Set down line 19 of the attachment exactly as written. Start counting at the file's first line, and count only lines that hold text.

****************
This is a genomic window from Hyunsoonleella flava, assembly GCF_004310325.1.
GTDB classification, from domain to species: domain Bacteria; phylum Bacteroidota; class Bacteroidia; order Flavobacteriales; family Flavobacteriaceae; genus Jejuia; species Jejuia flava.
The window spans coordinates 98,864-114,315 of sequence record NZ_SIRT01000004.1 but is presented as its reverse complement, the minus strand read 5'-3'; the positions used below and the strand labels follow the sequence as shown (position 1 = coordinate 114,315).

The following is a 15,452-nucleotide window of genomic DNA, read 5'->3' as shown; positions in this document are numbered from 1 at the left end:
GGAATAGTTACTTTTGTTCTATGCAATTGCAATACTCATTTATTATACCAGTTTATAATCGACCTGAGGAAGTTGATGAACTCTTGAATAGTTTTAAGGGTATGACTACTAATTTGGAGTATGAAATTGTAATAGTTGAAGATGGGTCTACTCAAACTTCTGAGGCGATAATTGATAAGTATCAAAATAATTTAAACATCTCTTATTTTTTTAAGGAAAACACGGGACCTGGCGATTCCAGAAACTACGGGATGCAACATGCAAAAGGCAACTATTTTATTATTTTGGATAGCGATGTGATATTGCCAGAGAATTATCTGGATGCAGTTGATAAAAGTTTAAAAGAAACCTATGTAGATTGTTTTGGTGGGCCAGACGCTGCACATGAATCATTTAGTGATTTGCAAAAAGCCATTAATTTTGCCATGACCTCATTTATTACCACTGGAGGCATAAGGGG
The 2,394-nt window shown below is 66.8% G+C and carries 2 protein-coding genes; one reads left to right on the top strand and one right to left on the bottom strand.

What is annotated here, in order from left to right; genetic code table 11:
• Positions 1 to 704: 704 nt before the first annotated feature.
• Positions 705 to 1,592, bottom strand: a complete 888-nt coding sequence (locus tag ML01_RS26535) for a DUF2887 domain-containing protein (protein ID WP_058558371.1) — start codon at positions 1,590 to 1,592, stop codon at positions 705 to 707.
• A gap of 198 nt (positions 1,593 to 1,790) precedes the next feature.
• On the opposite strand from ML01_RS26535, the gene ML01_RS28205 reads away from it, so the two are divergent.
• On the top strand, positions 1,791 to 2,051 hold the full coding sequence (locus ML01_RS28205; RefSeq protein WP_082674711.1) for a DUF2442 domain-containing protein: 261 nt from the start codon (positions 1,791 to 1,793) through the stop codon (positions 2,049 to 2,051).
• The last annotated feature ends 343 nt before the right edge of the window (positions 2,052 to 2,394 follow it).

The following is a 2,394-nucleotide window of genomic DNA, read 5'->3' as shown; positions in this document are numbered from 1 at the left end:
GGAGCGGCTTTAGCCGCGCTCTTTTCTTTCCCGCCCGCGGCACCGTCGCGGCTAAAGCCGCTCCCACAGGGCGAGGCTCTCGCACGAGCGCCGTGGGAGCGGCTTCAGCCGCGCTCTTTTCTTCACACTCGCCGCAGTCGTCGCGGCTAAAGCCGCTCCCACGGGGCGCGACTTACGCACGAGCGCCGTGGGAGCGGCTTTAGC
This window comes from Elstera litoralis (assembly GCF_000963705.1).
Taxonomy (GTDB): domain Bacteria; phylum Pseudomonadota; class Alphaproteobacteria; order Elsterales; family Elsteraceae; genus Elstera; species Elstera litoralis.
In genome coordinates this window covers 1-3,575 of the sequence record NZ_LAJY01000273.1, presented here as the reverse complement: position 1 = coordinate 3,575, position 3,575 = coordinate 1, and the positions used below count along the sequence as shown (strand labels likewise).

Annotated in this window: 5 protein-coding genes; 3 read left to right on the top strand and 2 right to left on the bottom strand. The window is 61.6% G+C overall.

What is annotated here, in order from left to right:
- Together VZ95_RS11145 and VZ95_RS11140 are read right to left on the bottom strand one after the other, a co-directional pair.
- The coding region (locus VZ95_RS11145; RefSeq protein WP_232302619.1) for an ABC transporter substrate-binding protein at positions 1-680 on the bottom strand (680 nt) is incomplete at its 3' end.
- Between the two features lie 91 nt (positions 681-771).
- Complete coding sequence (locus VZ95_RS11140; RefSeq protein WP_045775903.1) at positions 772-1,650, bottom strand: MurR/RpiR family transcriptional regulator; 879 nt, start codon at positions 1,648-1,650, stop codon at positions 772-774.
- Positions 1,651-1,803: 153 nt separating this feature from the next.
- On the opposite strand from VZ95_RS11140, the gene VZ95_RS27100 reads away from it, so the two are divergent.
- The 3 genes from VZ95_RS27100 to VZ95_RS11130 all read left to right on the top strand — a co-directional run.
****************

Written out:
Annotated in this window: 5 protein-coding genes; 3 read left to right on the top strand and 2 right to left on the bottom strand. The window is 61.6% G+C overall.